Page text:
Iowa Lifts Barrier to Accessing Hepatitis C Treatment, but Some Discriminatory Restrictions Remain
Iowa Medicaid no longer requires severe liver damage for patients to access hepatitis C treatment, but strict sobriety and prescriber requirements continue to limit treatment availability.
July 1, 2020 – The National Viral Hepatitis Roundtable (NVHR) and the Center for Health Law and Policy Innovation of Harvard Law School (CHLPI) today applauded Iowa for removing the requirement that Medicaid patients have severe liver damage (fibrosis) before accessing hepatitis C treatment. While removing the fibrosis requirement has elevated Iowa from a “C” to a “B-“ rating, as a part of NVHR and CHLPI’s Hepatitis C: The State of Medicaid Access report, strict sobriety and prescriber requirements continue to limit the availability of treatment for Medicaid patients, which includes more than 686,000 Iowans.
“Removing the disease severity restriction is a great step forward for Iowans living with hepatitis C. Yet, Iowa must now also eliminate sobriety and prescriber restrictions in order to improve treatment access for rural Iowans and Iowans who use substances,” said Lauren Canary, Director of the National Viral Hepatitis Roundtable (NVHR). “With rising hepatitis C rates driven by unsafe injection drug use, we must remove all barriers to treatment and embrace harm reductions programs, including authorizing syringe services programs statewide.”
There are an estimated 12,600 individuals living with hepatitis C in Iowa who may be impacted by the current treatment restrictions. Iowa’s sobriety restrictions, which require three months of alcohol and substance use sobriety, are not evidence-based and run counter to established health and legal conceptions of treatment access for substance users. Similarly, Iowa Medicaid can further improve access to treatment by removing specialist prescriber limitations, which are not evidence based given the simplicity and safety of prescribing the treatment by primary care providers.
“It is encouraging to see Iowa remove some restrictions on hepatitis C treatment access, but more must be done to minimize hepatitis C-related health complications and liver cancer,” said Robert Greenwald, Clinical Professor of Law at Harvard Law School and the director of CHLPI. “We celebrate Iowa for joining other states in reducing barriers to hepatitis C care and look forward to continued progress.”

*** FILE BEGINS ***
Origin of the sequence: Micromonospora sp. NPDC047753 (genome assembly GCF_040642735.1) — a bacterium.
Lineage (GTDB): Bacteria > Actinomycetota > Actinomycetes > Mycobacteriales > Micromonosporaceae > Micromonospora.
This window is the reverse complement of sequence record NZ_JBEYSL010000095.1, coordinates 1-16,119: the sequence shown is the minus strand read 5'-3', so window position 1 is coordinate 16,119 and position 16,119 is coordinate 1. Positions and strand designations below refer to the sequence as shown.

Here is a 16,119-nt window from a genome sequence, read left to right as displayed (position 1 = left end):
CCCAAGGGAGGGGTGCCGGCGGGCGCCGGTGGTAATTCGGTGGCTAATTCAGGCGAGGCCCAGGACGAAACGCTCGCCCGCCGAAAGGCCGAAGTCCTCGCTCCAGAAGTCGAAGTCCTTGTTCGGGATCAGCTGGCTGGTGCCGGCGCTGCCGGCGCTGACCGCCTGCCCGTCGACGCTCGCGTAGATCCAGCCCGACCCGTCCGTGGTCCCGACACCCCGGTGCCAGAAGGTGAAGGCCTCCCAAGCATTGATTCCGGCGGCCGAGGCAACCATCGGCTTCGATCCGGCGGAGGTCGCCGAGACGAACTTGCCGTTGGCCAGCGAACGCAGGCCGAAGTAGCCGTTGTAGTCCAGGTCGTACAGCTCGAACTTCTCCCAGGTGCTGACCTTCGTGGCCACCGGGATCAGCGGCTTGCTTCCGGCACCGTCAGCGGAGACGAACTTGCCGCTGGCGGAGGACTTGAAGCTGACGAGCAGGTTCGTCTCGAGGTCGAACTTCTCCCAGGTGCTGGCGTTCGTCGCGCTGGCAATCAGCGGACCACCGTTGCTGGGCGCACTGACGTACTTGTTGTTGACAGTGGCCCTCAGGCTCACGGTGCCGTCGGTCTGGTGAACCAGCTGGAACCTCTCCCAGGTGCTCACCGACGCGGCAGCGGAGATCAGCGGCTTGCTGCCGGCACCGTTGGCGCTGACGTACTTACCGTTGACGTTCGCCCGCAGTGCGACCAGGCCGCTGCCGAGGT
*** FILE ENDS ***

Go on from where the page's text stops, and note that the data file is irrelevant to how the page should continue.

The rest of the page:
Hepatitis C: State of Medicaid Access grades each state, as well as the District of Columbia and Puerto Rico, according to its overall “state of access.” Each grade is determined by curative treatment restrictions related to three areas: 1) liver disease progression (fibrosis) restrictions, 2) sobriety/substance use requirements, and 3) prescriber limitations – all of which contradict guidance from the Centers for Medicare & Medicaid Services (CMS), as well as recommendations from the American Association for the Study of Liver Diseases (AASLD) and the Infectious Disease Society of America. The report also offers suggestions for each state to reduce its treatment access requirements.
To read the full Iowa report card, visit https://stateofhepc.org/report/#iowa.
About the National Viral Hepatitis Roundtable (NVHR)
The National Viral Hepatitis Roundtable, a program of HEP, is a national coalition working together to eliminate viral hepatitis in the United States. NVHR’s vision is a healthier world without viral hepatitis. NVHR’s work is guided and informed by our beliefs and commitment to: Participation, Inclusiveness, Intersectionality, Health Equity, and Stigma Elimination. For more information, visit www.nvhr.org.
About the Center for Health Law and Policy Innovation of Harvard Law School (CHLPI)
The Center for Health Law and Policy Innovation of Harvard Law School (CHLPI) advocates for legal, regulatory, and policy reforms to improve the health of underserved populations, with a focus on the needs of low-income people living with chronic illnesses and disabilities. CHLPI works with consumers, advocates, community-based organizations, health and social services professionals, government officials, and others to expand access to high-quality health care; to reduce health disparities; to develop community advocacy capacity; and to promote more equitable and effective health care systems. CHLPI is a clinical teaching program of Harvard Law School and mentors students to become skilled, innovative, and thoughtful practitioners as well as leaders in health and public health law and policy. For more information, visit http://www.chlpi.org.